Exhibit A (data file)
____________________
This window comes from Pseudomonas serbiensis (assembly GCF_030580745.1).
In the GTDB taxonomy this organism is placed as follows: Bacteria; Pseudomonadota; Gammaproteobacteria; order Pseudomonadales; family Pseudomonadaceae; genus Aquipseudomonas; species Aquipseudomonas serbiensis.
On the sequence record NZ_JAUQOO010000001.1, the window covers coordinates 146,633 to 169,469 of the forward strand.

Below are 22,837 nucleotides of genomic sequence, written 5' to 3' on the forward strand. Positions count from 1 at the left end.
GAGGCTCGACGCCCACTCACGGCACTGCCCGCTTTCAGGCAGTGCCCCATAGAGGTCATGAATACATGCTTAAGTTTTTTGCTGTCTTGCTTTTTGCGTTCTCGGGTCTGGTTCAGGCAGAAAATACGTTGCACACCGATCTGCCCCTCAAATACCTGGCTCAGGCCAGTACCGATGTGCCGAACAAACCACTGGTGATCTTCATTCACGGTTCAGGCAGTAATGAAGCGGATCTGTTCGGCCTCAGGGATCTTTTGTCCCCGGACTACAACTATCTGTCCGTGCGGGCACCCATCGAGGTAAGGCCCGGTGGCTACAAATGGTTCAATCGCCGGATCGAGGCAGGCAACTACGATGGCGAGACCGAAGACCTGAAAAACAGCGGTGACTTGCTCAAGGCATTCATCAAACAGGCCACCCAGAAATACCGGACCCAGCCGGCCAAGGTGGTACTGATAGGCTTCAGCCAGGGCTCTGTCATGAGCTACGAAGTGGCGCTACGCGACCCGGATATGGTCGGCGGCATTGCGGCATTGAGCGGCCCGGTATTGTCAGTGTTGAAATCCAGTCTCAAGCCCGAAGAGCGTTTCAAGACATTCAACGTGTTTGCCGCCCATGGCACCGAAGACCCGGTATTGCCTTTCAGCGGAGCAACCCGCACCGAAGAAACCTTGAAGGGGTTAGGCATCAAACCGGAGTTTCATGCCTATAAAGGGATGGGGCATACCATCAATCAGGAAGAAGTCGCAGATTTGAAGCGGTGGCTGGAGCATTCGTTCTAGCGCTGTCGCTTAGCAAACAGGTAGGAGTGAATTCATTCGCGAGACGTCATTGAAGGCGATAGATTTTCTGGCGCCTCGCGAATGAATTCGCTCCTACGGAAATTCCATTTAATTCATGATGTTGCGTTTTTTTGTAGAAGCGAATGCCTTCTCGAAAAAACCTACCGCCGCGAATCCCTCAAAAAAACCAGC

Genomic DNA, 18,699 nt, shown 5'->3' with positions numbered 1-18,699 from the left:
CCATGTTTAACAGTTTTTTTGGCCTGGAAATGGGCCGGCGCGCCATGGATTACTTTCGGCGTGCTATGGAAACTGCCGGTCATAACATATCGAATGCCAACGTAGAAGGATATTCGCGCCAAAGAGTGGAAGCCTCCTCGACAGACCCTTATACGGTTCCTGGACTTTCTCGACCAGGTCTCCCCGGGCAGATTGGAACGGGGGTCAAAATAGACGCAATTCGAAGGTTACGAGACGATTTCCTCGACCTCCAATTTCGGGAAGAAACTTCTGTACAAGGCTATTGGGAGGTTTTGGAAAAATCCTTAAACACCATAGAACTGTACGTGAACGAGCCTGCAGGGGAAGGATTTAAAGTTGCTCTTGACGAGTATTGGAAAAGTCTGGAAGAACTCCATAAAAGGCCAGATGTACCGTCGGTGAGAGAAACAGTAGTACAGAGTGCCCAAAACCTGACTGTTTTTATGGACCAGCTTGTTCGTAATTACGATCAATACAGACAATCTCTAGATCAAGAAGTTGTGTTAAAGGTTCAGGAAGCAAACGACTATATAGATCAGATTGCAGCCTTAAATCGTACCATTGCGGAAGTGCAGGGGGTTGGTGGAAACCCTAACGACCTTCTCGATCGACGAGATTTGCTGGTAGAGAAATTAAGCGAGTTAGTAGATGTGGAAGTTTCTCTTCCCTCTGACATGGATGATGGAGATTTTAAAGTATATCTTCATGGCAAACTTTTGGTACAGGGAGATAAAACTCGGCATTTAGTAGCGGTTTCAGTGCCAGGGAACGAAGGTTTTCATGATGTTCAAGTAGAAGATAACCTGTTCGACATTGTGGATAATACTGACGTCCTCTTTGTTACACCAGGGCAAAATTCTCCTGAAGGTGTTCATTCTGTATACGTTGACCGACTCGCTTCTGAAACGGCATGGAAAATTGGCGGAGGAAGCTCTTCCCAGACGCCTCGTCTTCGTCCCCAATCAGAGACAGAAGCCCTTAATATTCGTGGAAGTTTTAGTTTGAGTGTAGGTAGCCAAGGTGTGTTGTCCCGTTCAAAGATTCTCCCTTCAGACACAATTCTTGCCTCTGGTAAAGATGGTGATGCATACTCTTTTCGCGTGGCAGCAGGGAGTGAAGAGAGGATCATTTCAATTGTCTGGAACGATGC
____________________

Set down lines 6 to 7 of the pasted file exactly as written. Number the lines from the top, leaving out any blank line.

Genomic DNA, 18,699 nt, shown 5'->3' with positions numbered 1-18,699 from the left:
CCATGTTTAACAGTTTTTTTGGCCTGGAAATGGGCCGGCGCGCCATGGATTACTTTCGGCGTGCTATGGAAACTGCCGGTCATAACATATCGAATGCCAACGTAGAAGGATATTCGCGCCAAAGAGTGGAAGCCTCCTCGACAGACCCTTATACGGTTCCTGGACTTTCTCGACCAGGTCTCCCCGGGCAGATTGGAACGGGGGTCAAAATAGACGCAATTCGAAGGTTACGAGACGATTTCCTCGACCTCCAATTTCGGGAAGAAACTTCTGTACAAGGCTATTGGGAGGTTTTGGAAAAATCCTTAAACACCATAGAACTGTACGTGAACGAGCCTGCAGGGGAAGGATTTAAAGTTGCTCTTGACGAGTATTGGAAAAGTCTGGAAGAACTCCATAAAAGGCCAGATGTACCGTCGGTGAGAGAAACAGTAGTACAGAGTGCCCAAAACCTGACTGTTTTTATGGACCAGCTTGTTCGTAATTACGATCAATACAGACAATCTCTAGATCAAGAAGTTGTGTTAAAGGTTCAGGAAGCAAACGACTATATAGATCAGATTGCAGCCTTAAATCGTACCATTGCGGAAGTGCAGGGGGTTGGTGGAAACCCTAACGACCTTCTCGATCGACGAGATTTGCTGGTAGAGAAATTAAGCGAGTTAGTAGATGTGGAAGTTTCTCTTCCCTCTGACATGGATGATGGAGATTTTAAAGTATATCTTCATGGCAAACTTTTGGTACAGGGAGATAAAACTCGGCATTTAGTAGCGGTTTCAGTGCCAGGGAACGAAGGTTTTCATGATGTTCAAGTAGAAGATAACCTGTTCGACATTGTGGATAATACTGACGTCCTCTTTGTTACACCAGGGCAAAATTCTCCTGAAGGTGTTCATTCTGTATACGTTGACCGACTCGCTTCTGAAACGGCATGGAAAATTGGCGGAGGAAGCTCTTCCCAGACGCCTCGTCTTCGTCCCCAATCAGAGACAGAAGCCCTTAATATTCGTGGAAGTTTTAGTTTGAGTGTAGGTAGCCAAGGTGTGTTGTCCCGTTCAAAGATTCTCCCTTCAGACACAATTCTTGCCTCTGGTAAAGATGGTGATGCATACTCTTTTCGCGTGGCAGCAGGGAGTGAAGAGAGGATCATTTCAATTGTCTGGAACGATGC